It’s the Glorious Twelfth, marking the start of the 2019 Red Grouse and 2019 game season, and one of the busiest days of the shooting season. With those fortunate enough to be planning trips to the grouse moors of Scotland and Northern England, we are once again faced with low grouse numbers across much of the countries shooting grounds.
Last year we seen the beast from the East and one of the hottest summers ever on record hit the country causing a significant decline in heather growth. This in turn saw the grouse population hit hard resulting in the cancellation of over half the countries shoot days.
All the speculation in the press coming to light in the last week, has really sparked the conversation on the importance of the game industry on rural economies which depends heavily on the attraction of the sport to support many local communities.
BASC’s chairman’s Eoghan Cameron had the following message, highlighting the importance of supporting these communities in a time a hard-ship.
“The overall prospects for grouse this year are a mixed bag, but it is reassuring to know that this essential work shall continue. In areas less likely to enjoy a productive grouse season, the challenge for rural businesses, whose prosperity relies to such a significant degree on grouse shooting, cannot be overstated. My thoughts are with these businesses and I would urge the shooting community to do what we can to support them as the prime tourist season draws to a close.”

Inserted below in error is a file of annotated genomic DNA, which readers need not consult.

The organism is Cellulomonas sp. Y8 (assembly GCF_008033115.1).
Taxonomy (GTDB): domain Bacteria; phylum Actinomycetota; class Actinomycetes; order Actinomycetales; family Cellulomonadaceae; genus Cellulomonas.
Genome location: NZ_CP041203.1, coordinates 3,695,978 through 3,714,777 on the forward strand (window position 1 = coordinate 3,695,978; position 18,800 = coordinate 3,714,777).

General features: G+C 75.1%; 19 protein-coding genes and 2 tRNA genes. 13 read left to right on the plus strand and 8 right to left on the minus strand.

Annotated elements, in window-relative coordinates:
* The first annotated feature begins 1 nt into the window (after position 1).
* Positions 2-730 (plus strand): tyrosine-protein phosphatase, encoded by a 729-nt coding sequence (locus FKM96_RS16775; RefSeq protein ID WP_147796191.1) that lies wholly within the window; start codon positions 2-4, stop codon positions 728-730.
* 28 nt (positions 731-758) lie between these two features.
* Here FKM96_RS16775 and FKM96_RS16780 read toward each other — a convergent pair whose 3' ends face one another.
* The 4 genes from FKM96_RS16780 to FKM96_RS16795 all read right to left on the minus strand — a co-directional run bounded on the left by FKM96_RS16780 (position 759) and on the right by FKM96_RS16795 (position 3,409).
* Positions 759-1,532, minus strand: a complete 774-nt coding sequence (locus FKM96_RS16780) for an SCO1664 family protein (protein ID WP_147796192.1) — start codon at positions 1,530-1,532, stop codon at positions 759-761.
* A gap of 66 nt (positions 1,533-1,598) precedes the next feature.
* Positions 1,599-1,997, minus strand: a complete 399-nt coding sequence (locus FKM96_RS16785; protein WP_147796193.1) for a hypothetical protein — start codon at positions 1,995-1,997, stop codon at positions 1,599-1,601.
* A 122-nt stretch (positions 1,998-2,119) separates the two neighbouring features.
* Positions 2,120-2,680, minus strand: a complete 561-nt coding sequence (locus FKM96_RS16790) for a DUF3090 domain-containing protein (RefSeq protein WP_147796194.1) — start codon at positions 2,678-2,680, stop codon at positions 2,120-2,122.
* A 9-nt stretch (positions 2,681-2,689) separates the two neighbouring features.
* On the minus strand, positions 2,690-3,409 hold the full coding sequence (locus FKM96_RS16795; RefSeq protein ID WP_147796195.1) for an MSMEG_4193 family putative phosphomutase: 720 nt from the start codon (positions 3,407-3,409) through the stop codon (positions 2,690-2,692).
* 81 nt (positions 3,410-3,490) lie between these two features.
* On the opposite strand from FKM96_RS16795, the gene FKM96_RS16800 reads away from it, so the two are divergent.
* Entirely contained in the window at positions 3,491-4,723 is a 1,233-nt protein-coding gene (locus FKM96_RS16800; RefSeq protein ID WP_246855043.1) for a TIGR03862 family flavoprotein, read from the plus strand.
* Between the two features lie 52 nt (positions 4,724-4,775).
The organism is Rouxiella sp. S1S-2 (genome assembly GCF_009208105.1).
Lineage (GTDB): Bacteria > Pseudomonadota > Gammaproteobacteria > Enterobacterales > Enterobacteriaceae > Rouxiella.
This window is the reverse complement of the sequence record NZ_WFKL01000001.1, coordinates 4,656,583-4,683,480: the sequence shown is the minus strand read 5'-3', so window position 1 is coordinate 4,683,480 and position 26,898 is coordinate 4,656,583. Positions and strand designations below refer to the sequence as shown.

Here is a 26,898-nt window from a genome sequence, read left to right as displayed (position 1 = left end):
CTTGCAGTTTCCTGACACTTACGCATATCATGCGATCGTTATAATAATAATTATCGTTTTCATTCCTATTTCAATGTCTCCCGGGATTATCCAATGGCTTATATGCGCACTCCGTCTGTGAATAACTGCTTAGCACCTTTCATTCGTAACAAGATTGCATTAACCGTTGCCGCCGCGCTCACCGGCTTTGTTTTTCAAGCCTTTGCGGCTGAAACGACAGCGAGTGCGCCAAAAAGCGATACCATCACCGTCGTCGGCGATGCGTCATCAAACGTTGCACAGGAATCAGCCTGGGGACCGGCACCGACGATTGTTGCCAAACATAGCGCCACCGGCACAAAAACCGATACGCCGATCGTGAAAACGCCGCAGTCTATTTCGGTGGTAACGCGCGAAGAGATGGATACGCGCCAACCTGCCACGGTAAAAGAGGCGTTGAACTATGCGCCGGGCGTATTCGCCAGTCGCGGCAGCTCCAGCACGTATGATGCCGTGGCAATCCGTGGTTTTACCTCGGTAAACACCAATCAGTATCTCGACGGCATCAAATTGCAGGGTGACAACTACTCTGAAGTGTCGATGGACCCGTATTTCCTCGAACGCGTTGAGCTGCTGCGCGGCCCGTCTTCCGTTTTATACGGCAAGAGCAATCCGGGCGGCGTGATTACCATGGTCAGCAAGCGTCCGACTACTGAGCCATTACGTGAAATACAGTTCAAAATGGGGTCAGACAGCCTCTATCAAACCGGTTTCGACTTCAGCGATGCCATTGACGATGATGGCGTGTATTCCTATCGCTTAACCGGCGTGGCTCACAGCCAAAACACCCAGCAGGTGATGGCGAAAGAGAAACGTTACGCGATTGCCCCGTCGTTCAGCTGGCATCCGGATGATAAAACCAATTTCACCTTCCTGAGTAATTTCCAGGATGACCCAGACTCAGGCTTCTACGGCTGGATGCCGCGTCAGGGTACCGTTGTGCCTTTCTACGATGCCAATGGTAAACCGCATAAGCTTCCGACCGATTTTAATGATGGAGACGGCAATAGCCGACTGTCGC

Not only does the game industry provide an ever important role in the success of so many rural economies, the conservation work put into ensuring the survival of our great sport is unfortunately often overlooked. Working hard in the background are a hardened and dedicated force of gamekeepers and landowners who despite the challenges presented by a changing climate are doing an outstanding job in preserving a maintaining the moorlands. The conservation work done on our grouse estates doesn’t only ensure a good days sport, but provides crucial habitats for so much wildlife. So much so, that the density of mountain hares, according to an SNH report, was found to be 35% higher on managed driven grouse moors than those not for shooting purposes, highlighting the importance of the work our gamekeepers and landowners do for our countryside.
To all those who are lucky to have a day on the Grouse, we are sure you will have some great sport as our game season gets of to a start. We can’t wait to see some photos of you all out in your Diemme Boots.